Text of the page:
Speaker: John Buckman III
Although I recommend these classes, this is by no means the only people and topics you should go see. I am just asking that you take the time to come see these great instructors while they are available.
The majority of firefighters today associate used shipping containers with Live Fire training.
1403 Live Fire class @ Greencastle FD
However many designers, builders and eco organizations have another idea for the use of these used containers.
Why not turn one of the world strongest mobile structures into your next home or office?
After all these container were built to withstand built to withstand typhoons, tornados,hurricanes and even earthquakes. One or more of these incredible steel modules are the safest superstructure for a home, school, office, apartment, dormitory, storage unit, emergency shelter. …where would you rather be in a storm, hurricane or earthquake? I think in a room made of strong Corten steel
Shipping Containers that survived the recent earthquake in Japan. Shows the strength of Corten steel.
ISBU Construction Modules
Now we have a perfect box that is strong and virtually won’t rust – what else can we do with it? For many years the shipping container has been used for storage units beginning with the military and also construction companies.
But when the Shipping Container is no longer used for shipping, the name changes. When it used for any other purpose, other than transportation, the name for the ISO Shipping Container becomes ISBU. When you build with a shipping container it is an ISBU; short for Intermodal Steel Building Unit. …yes, in fact they are so popular now, they are often purchased directly from the factory simply for the purpose of construction, not shipping. The construction module is known as an ISBU to most people in the building construction trade.
Availability of shipping containers:
It is well known that the rapid growth of manufacturing in China and the global thrist by virtually every country for lower priced, high technology products from China has given to happier consumers and lower prices globally, but the side effect has been the one-way shipping of all the containers bringing the products from China.
So What Can We Do With Theses Containers?
The ISBU shipping container has been popular in Europe, UK, Australia, China, and the US since 2005 or even before.
In Amsterdam and the UK, the ISBU shipping container units have been popular for Student Housing and apartments since 2005. At about the same time in the US, people like Adam Kalkin, Peter De Maria, and the Lo-tek company in New York began using the shipping container in contemporary art type homes. The homes looked like shipping containers, but were designed in a very trendy way that was appealing to many.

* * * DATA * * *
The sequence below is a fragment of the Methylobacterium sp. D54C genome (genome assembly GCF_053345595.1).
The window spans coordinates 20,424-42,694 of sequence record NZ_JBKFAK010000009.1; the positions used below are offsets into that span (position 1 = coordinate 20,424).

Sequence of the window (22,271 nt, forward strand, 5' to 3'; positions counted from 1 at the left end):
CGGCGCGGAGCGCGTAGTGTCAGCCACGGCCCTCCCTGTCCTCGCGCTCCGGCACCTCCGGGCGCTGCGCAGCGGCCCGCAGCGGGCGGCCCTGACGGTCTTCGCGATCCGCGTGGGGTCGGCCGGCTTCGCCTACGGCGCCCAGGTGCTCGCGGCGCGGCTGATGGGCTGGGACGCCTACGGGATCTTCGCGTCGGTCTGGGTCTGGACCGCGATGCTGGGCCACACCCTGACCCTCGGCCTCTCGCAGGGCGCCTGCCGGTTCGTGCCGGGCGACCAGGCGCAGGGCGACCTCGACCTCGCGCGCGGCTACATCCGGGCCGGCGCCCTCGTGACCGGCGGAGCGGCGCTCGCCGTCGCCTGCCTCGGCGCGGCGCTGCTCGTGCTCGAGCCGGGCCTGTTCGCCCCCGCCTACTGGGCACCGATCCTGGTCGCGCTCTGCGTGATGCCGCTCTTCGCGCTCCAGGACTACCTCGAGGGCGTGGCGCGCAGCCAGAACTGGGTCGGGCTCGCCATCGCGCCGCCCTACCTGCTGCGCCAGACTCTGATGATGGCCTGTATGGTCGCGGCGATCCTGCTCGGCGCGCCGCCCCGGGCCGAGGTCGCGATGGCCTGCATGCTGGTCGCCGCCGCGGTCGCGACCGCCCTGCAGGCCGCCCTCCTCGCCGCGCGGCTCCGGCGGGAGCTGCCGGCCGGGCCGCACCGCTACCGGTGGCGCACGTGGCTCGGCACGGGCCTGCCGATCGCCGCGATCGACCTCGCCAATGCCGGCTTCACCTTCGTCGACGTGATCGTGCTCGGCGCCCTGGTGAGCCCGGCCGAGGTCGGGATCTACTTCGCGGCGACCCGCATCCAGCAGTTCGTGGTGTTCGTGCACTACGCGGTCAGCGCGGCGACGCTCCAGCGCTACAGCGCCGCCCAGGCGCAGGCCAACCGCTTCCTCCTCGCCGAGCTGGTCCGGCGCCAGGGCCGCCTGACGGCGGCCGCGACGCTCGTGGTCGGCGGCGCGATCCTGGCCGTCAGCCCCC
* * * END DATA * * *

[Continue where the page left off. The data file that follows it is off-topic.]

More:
ISBU’s are now be more easily adapted to conventional housing and office structures, both onsite and with the growth of new ISBU shipping container Prefab and Modular companies in the US and even more so globally.
Modern green home built with used shipping container:
Other uses of shipping containers:
Containers are in many ways an ideal building material because they are strong, durable, stackable, cuttable, movable, modular, plentiful and relatively cheap. Architects as well as laypeople have used them to build many types of buildings.
The common ISO Shipping container is 20′ or 40′ long; 8′ wide; and 8’6″ tall. So with the walls only being 8′ wide and ceiling 8’6 tall that will make the thermal radiation feedback happen much faster creating Flashover much sooner than the average 12′ ceiling. Most firefighters have fought many fires in these types of containers in training, however keep in mind the fuel load used in training is OSB and straw,paper and pallets. These homes have all the modern fuel loading (plastics) but in a very close space.
Since the containers are built of steel they are strong enough to support the added weight of a green roofs, also because they are flat they are well suited for solar panels installation. These two options add challenging obstacles to open the roof, not to mention the steel roof.
Many of these containers are being used in green construction and are trying to achieve The Leadership in Energy and Environmental Design (LEED) ratings. Heat island mitigation is a big issue in achieving LEED points. LEED requires at least 50% of the hardscape of a development be either shaded or permeable materials.
Shading is usually accomplished by planting many trees and in some instances they are placed close to the structure which could hamper ladder placement.
Permeable materials are used to achieve LEED points these materials such as permeable pavers.Some of these permeable surfaces are made out of new exotic materials other than the common asphalt and concrete most fire departments are used to staging there apparatus on. The weight of your apparatus may be a concern?
Many LEED communities are becoming walkable communites with limited amount of open parking spaces. these spaces are often away from the homes this could cause fire department access issues with staging and aerial ladder placement.
These are just a few that came to mind please reply in the comment section of your thoughts concerns.